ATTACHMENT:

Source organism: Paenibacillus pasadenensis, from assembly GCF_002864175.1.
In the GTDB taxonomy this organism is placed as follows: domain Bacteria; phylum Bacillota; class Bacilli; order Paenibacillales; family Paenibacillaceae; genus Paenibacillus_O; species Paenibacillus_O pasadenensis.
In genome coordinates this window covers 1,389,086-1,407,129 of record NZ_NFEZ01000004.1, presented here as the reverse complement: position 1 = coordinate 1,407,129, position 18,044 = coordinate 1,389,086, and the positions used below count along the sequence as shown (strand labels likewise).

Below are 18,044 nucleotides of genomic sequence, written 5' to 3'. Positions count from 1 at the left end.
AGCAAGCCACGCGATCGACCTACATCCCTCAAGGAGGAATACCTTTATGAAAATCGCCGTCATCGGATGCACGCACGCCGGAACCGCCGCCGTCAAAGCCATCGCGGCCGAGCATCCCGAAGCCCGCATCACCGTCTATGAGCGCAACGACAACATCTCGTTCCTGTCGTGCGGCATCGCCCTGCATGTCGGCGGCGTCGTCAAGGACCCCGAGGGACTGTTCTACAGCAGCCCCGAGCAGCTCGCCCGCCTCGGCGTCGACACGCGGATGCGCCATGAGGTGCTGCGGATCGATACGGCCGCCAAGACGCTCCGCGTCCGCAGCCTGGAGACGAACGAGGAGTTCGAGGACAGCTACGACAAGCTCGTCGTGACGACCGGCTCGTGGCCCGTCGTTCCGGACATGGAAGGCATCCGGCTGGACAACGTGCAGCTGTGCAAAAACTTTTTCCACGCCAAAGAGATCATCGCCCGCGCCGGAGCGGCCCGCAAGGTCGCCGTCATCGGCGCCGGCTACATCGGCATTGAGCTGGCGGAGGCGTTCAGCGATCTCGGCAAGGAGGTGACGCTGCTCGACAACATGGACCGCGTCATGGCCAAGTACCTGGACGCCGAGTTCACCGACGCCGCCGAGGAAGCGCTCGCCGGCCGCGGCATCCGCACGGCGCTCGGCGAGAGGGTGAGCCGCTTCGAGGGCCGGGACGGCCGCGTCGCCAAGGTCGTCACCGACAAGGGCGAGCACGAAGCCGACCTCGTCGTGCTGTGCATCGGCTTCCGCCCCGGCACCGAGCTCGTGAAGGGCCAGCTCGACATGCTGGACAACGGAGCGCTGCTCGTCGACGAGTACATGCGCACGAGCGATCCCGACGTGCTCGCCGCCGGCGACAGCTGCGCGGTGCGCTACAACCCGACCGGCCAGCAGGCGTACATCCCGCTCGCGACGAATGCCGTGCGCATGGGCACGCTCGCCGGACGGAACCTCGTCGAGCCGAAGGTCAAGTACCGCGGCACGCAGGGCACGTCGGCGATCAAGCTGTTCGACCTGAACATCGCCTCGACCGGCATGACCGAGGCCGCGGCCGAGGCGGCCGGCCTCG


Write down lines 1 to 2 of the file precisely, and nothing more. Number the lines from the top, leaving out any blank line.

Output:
Source organism: Paenibacillus pasadenensis, from assembly GCF_002864175.1.
In the GTDB taxonomy this organism is placed as follows: domain Bacteria; phylum Bacillota; class Bacilli; order Paenibacillales; family Paenibacillaceae; genus Paenibacillus_O; species Paenibacillus_O pasadenensis.